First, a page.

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Publication numberUS20020116539 A1
Publication typeApplication
Application numberUS 10/026,204
Publication dateAug 22, 2002
Filing dateDec 21, 2001
Priority dateDec 21, 2000
Also published asWO2002063416A2, WO2002063416A3, WO2002063416A9
Publication number026204, 10026204, US 2002/0116539 A1, US 2002/116539 A1, US 20020116539 A1, US 20020116539A1, US 2002116539 A1, US 2002116539A1, US-A1-20020116539, US-A1-2002116539, US2002/0116539A1, US2002/116539A1, US20020116539 A1, US20020116539A1, US2002116539 A1, US2002116539A1
InventorsKrzysztof Bryczkowski, Paul Noble
Original AssigneeKrzysztof Bryczkowski, Paul Noble
Export CitationBiBTeX, EndNote, RefMan
External Links: USPTO, USPTO Assignment, Espacenet
Method and apparatus for displaying information on a large scale display
US 20020116539 A1
Abstract
A large scale display system comprises a plurality of computing devices. The computing devices may include a control computer, a display computer, a source computer, and a remote control computer. In operation, three software components, a source server, a user server and an interface manager, are employed by the control computer. In turn, software agents are deployed in a source computer and in a display computer. The interface manager allows an operator to remotely compose, display and monitor a collection of sources that are simultaneously displayed on the video wall. The display sources can be local to the control computer or as is often the case, reside on a remote source computer.
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Claims(5)
What is claimed is:
1. A display system comprising:
a control computer having a source server module, an interface manager and a user server module;
a display computer having a display server agent and a gateway host for communicating with said control computer; and
a video wall, coupled to said display computer.
2. The display system of claim 1, further comprising:
a source computer having a remote control agent and a gateway host for communicating with said control computer, wherein said source computer further having at least one data source that is accessible by said interface manager to be displayed on said video wall.
3. The display system of claim 1, further comprising:
a remote control computer having a remote manager and a gateway viewer for communicating with said control computer for accessing said interface manager of said control computer.
4. A display system comprising:
a manager computer having a source server module and a user server module;
a control station for communicating with said manager computer, said control station having a plurality of displays; and
a source computer for communicating with said manager computer, wherein said source computer having at least one data source that is accessible by said source server module to be displayed on at least one of said displays of said control station.
5. A method for displaying a data source on a large scale display, said method comprising the steps of:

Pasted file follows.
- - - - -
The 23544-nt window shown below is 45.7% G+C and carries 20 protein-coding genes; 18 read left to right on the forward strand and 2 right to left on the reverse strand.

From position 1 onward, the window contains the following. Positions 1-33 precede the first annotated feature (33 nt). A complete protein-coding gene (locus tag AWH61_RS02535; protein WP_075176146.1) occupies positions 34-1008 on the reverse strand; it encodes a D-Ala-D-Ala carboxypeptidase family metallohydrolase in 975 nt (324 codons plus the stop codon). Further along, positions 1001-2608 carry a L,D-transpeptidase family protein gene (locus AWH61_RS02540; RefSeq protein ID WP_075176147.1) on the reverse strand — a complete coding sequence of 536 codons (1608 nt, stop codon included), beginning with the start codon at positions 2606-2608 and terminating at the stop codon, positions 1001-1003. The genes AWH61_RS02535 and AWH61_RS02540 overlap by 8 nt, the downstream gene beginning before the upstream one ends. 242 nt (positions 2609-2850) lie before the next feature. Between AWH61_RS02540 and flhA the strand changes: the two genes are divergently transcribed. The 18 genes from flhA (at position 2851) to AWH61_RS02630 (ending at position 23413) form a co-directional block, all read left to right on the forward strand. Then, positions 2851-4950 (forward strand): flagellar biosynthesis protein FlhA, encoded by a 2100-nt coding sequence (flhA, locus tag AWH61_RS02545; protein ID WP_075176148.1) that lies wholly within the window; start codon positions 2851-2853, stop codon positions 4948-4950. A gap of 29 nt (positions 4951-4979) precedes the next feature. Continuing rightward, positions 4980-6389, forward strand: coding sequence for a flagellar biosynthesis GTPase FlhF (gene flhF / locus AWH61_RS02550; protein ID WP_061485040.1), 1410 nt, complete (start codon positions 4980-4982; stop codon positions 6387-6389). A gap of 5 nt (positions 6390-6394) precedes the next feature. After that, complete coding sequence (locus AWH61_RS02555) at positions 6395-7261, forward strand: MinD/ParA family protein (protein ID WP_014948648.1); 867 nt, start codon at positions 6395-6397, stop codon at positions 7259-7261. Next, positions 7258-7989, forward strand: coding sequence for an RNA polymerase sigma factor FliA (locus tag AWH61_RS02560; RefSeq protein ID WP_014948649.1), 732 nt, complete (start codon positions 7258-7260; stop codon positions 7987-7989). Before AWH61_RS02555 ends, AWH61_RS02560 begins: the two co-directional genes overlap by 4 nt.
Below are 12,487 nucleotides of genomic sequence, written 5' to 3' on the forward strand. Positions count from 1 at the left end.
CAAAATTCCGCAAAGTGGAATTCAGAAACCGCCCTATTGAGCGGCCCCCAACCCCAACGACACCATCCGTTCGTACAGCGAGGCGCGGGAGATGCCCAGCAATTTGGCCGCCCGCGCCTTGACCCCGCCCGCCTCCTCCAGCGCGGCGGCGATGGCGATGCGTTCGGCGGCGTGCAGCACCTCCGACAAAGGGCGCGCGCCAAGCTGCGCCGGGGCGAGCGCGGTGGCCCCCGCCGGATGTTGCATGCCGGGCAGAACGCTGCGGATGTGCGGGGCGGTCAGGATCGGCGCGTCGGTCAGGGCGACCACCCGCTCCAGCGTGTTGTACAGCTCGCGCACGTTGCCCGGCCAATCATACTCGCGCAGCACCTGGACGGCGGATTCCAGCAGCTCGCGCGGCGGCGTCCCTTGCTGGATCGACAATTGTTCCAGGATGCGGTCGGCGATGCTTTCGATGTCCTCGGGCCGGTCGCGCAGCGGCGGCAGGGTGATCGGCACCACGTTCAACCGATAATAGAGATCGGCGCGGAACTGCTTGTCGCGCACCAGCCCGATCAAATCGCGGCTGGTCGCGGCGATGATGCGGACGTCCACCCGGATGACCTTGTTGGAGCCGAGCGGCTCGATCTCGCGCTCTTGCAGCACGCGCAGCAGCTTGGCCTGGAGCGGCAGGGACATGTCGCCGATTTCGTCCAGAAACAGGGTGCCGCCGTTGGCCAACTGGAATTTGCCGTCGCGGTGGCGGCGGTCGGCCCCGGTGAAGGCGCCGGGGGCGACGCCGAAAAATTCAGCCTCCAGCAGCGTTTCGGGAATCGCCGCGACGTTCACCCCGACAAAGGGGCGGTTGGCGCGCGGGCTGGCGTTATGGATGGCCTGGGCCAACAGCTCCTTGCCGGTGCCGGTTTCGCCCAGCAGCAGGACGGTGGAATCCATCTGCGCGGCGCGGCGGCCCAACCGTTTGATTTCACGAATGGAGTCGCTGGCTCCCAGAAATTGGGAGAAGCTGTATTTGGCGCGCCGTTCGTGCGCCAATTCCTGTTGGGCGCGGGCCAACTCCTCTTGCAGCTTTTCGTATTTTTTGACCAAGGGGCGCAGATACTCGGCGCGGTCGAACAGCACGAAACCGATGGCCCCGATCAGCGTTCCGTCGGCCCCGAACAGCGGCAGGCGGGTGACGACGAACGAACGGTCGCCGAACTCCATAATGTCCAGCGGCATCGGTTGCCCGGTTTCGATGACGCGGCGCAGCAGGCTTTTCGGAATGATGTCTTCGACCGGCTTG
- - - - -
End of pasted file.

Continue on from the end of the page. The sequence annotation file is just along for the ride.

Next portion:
a) composing a layout on a local control computer, wherein said layout contains at least one data source that is located remotely from said local control computer;
b) accessing said at least one data source from a source computer; and
c) causing said at least one data source to be displayed on said large scale display, wherein said large scale display is located remotely from said local control computer.
Description

[0001] This application claims the benefit of U.S. Provisional Applications No. 60/257,411 filed on Dec. 21, 2000, which is herein incorporated by reference.

[0002] The present invention relates to an apparatus and concomitant method for displaying information on a large scale display (LSD). More specifically, the present invention brings together both the visual and audio output and/or data from many applications on either intranet, extranet and internet network for integration, optional manipulation and orderly display on a large scale display.

BACKGROUND OF THE DISCLOSURE

[0003] An enormous array of different information is readily available today and is often provided in real time. Many businesses, educational and governmental institutions have large gathering areas where various types of information can be provided via a large scale display or video wall. Examples may include the display of financial information above a trading floor, the display of a lecture conducted off site, but is being displayed locally to a student body and the display of troop deployments in a command and control facility.

[0004] Additionally, it is often desirable to control the video wall remotely. Namely, the human controller, and for that matter the data itself, are often not physically located in proximity to the video wall. In other words, the video wall is coupled to a network and must be controlled remotely. The ability to control, display and monitor a diverse array of information on a large scale display remotely provides numerous applications to businesses, educational and governmental institutions. Thus, it is important to provide a robust and flexible set of features or functions in the control, display and monitoring of information on a large scale display.